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China, L. America to strengthen economic ties, explore further cooperation

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MONTEVIDEO, March 20 (Xinhua) -- A senior Chinese financial official said on Monday that cooperation between China and Latin America and the Caribbean has witnessed positive achievements and the two sides are seeking new ways of financial cooperation.

China would further strengthen its ties with the Inter-American Development Bank (IDB), Liu Shiyu, deputy governor of the People's Bank of China, said at the 53rd annual meeting of the bank's board of governors in the Uruguayan capital city of Montevideo.

The IDB, founded in 1959, is the largest source of development financing for Latin America and the Caribbean.

China has attached great importance to its cooperation with countries in Latin America and the Caribbean region, Liu said, adding that joint projects between the two sides have been boosted in infrastructure, telecommunications, and science and technology.

"Chinese financial institutions and the IDB are jointly seeking new cooperation patterns," he noted.

The March 16-19 meeting, which drew ministers and governors of central banks of the IDB's 48 member countries as well as representatives from other countries, reviewed issues such as the European crisis, citizen security and cooperation between Asia and Latin America.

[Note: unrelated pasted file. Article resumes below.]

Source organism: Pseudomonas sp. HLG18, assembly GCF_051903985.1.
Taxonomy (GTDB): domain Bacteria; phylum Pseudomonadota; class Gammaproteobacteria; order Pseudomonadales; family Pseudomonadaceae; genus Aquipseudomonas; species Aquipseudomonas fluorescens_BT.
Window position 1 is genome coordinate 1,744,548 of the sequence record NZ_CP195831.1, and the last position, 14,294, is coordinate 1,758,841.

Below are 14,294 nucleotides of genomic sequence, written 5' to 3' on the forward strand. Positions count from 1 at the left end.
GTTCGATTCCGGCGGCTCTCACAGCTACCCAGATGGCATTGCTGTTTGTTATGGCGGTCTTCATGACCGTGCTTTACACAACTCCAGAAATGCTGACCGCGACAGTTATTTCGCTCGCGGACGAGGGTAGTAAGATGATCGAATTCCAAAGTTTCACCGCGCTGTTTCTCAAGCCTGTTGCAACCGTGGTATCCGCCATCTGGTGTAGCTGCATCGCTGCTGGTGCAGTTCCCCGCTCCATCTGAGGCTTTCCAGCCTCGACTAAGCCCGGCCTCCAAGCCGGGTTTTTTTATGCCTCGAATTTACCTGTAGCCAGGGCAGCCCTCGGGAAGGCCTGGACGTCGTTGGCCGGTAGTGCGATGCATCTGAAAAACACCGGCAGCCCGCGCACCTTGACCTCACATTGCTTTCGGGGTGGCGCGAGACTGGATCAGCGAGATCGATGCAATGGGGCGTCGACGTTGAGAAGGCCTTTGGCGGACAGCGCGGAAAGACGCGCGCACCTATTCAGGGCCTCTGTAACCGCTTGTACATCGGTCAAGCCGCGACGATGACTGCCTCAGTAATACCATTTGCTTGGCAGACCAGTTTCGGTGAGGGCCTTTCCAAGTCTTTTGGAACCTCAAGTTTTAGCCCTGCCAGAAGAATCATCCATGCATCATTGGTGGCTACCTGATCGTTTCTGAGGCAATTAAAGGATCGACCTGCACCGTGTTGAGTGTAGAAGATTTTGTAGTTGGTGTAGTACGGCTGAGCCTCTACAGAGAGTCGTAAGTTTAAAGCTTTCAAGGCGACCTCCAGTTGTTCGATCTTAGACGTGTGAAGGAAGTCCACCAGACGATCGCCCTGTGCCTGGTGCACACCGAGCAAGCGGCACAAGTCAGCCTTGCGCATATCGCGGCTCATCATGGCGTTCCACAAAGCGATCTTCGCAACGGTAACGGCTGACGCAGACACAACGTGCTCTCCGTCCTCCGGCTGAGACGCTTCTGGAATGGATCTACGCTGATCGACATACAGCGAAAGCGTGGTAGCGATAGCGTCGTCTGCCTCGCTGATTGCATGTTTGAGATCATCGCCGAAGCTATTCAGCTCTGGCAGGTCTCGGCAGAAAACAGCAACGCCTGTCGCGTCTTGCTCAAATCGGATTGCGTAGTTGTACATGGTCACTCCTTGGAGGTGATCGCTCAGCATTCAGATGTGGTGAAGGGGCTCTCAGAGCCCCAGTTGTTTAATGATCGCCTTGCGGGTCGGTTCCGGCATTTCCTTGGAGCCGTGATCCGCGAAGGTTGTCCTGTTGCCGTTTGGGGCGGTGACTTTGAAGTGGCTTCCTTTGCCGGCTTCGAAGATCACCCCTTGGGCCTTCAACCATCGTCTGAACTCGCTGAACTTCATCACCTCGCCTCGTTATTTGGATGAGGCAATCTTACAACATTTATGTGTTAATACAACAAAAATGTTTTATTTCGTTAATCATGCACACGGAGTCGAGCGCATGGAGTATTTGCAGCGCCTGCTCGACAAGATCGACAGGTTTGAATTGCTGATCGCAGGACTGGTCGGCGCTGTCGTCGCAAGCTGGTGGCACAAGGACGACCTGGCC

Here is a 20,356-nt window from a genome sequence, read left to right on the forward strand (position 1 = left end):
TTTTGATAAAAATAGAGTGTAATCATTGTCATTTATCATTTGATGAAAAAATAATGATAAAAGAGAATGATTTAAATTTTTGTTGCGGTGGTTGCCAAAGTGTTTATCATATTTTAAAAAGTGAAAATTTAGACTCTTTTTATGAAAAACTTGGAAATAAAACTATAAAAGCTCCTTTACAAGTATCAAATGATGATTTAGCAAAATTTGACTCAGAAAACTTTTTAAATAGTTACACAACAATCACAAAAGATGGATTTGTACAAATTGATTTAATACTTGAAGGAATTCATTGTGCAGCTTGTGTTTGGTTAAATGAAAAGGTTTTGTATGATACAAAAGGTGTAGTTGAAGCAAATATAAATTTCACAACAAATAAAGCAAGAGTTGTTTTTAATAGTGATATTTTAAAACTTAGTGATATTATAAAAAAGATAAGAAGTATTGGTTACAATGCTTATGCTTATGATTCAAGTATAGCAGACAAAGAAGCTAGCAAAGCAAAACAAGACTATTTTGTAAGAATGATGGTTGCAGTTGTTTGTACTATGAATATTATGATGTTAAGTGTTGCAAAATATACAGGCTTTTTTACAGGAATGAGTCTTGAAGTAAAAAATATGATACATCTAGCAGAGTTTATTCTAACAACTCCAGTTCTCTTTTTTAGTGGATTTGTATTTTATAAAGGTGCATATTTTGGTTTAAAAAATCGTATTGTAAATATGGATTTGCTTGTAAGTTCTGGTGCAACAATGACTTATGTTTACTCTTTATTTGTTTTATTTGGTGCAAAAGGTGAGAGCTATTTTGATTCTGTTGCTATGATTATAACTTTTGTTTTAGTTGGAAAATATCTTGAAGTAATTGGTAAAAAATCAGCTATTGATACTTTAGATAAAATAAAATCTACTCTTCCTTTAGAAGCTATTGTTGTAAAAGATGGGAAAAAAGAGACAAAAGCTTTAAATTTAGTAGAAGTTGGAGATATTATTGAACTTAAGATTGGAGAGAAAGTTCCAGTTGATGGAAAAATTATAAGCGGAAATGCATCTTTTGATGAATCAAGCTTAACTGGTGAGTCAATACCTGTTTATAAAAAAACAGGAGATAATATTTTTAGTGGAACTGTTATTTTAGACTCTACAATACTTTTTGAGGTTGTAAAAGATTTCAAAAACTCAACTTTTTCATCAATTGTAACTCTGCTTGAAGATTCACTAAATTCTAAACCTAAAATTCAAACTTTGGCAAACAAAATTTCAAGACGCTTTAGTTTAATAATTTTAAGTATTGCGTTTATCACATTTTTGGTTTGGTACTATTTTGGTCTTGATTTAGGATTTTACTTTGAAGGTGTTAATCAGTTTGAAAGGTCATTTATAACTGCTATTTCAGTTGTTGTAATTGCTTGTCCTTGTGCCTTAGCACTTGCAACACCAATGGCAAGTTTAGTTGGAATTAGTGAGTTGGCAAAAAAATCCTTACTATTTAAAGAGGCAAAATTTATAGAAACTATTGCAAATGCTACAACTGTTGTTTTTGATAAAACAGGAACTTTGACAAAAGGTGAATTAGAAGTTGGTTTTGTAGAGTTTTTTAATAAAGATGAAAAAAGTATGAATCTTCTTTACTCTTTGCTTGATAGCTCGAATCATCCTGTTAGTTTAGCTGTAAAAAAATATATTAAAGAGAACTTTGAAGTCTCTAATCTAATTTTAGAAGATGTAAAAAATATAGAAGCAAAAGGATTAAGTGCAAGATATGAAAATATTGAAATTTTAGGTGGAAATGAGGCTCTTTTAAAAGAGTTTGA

Liu also stressed the bank's significant role in promoting the region's economic and social development and supporting its member states to handle the global economic recession.

Liu Liange, deputy chairman of the Export-Import Bank of China (China Eximbank), said "demands and expectations for technical and economic cooperation between China, Latin America and the Caribbean are gradually increasing."

Therefore, he added, China Eximbank and the IDB are working together to develop an investment mechanism that satisfies the common interest of both sides.

Uruguayan Economy Minister Fernando Lorenzo said Monday that Latin American countries were expected to introduce the yuan, the Chinese currency, into their trade with Chinese businesses to reduce risks brought by the fluctuating U.S. dollar, the dominating trade currency in the region.

Lorenzo said "the yuan-based trade is an open and possible subject."

Trade based on the yuan would be of great benefit for Latin America, Chief Advisor of the IDB Investigation Department Andrew Powell said during a press conference.

"More currencies mean greater diversity, and the risks for Latin America will be reduced because the region is not tied to only one currency."

China is the second biggest trade partner and the third largest investor of Latin America, and its economy has maintained its competitiveness among the spiraling global economy, IDB General Manager Koldo Echebarria said in an interview with Xinhua.

"China's economy will continue growing in a robust way," he said, noting that "using the Chinese currency in regional transactions will be feasible."

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